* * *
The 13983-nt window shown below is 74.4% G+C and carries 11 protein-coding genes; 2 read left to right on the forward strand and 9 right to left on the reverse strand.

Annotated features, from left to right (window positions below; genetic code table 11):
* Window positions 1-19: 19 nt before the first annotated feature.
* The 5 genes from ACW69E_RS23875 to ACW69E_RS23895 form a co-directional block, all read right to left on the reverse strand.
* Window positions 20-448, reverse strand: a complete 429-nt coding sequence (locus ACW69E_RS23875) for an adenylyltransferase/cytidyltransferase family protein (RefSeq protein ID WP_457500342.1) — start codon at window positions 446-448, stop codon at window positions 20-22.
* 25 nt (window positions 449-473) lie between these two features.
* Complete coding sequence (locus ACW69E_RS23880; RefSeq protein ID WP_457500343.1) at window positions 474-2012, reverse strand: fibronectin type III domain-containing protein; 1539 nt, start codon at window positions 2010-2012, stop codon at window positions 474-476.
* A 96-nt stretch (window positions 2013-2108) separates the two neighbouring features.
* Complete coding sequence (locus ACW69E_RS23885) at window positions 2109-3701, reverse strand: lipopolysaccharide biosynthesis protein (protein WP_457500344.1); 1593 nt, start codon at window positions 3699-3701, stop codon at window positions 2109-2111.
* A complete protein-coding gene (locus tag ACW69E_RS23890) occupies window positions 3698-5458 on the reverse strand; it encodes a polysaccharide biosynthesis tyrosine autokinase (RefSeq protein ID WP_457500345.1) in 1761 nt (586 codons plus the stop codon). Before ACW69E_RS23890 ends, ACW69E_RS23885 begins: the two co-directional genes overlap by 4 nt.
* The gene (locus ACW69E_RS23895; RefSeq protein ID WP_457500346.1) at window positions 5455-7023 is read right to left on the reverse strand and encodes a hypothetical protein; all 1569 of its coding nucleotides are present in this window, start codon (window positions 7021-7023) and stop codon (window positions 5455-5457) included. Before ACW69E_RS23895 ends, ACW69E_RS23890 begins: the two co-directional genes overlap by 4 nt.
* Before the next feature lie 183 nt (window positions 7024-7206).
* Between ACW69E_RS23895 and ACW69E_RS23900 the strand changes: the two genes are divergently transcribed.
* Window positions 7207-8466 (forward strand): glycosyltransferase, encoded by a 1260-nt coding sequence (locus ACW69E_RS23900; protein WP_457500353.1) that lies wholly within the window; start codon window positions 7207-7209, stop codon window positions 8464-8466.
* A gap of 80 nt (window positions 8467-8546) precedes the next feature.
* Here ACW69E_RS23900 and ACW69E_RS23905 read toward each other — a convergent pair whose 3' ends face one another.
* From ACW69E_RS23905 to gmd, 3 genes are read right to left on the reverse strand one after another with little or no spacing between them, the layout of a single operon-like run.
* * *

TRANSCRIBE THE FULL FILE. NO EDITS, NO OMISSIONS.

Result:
The 13983-nt window shown below is 74.4% G+C and carries 11 protein-coding genes; 2 read left to right on the forward strand and 9 right to left on the reverse strand.

Annotated features, from left to right (window positions below; genetic code table 11):
* Window positions 1-19: 19 nt before the first annotated feature.
* The 5 genes from ACW69E_RS23875 to ACW69E_RS23895 form a co-directional block, all read right to left on the reverse strand.
* Window positions 20-448, reverse strand: a complete 429-nt coding sequence (locus ACW69E_RS23875) for an adenylyltransferase/cytidyltransferase family protein (RefSeq protein ID WP_457500342.1) — start codon at window positions 446-448, stop codon at window positions 20-22.
* 25 nt (window positions 449-473) lie between these two features.
* Complete coding sequence (locus ACW69E_RS23880; RefSeq protein ID WP_457500343.1) at window positions 474-2012, reverse strand: fibronectin type III domain-containing protein; 1539 nt, start codon at window positions 2010-2012, stop codon at window positions 474-476.
* A 96-nt stretch (window positions 2013-2108) separates the two neighbouring features.
* Complete coding sequence (locus ACW69E_RS23885) at window positions 2109-3701, reverse strand: lipopolysaccharide biosynthesis protein (protein WP_457500344.1); 1593 nt, start codon at window positions 3699-3701, stop codon at window positions 2109-2111.
* A complete protein-coding gene (locus tag ACW69E_RS23890) occupies window positions 3698-5458 on the reverse strand; it encodes a polysaccharide biosynthesis tyrosine autokinase (RefSeq protein ID WP_457500345.1) in 1761 nt (586 codons plus the stop codon). Before ACW69E_RS23890 ends, ACW69E_RS23885 begins: the two co-directional genes overlap by 4 nt.
* The gene (locus ACW69E_RS23895; RefSeq protein ID WP_457500346.1) at window positions 5455-7023 is read right to left on the reverse strand and encodes a hypothetical protein; all 1569 of its coding nucleotides are present in this window, start codon (window positions 7021-7023) and stop codon (window positions 5455-5457) included. Before ACW69E_RS23895 ends, ACW69E_RS23890 begins: the two co-directional genes overlap by 4 nt.
* Before the next feature lie 183 nt (window positions 7024-7206).
* Between ACW69E_RS23895 and ACW69E_RS23900 the strand changes: the two genes are divergently transcribed.
* Window positions 7207-8466 (forward strand): glycosyltransferase, encoded by a 1260-nt coding sequence (locus ACW69E_RS23900; protein WP_457500353.1) that lies wholly within the window; start codon window positions 7207-7209, stop codon window positions 8464-8466.
* A gap of 80 nt (window positions 8467-8546) precedes the next feature.
* Here ACW69E_RS23900 and ACW69E_RS23905 read toward each other — a convergent pair whose 3' ends face one another.
* From ACW69E_RS23905 to gmd, 3 genes are read right to left on the reverse strand one after another with little or no spacing between them, the layout of a single operon-like run.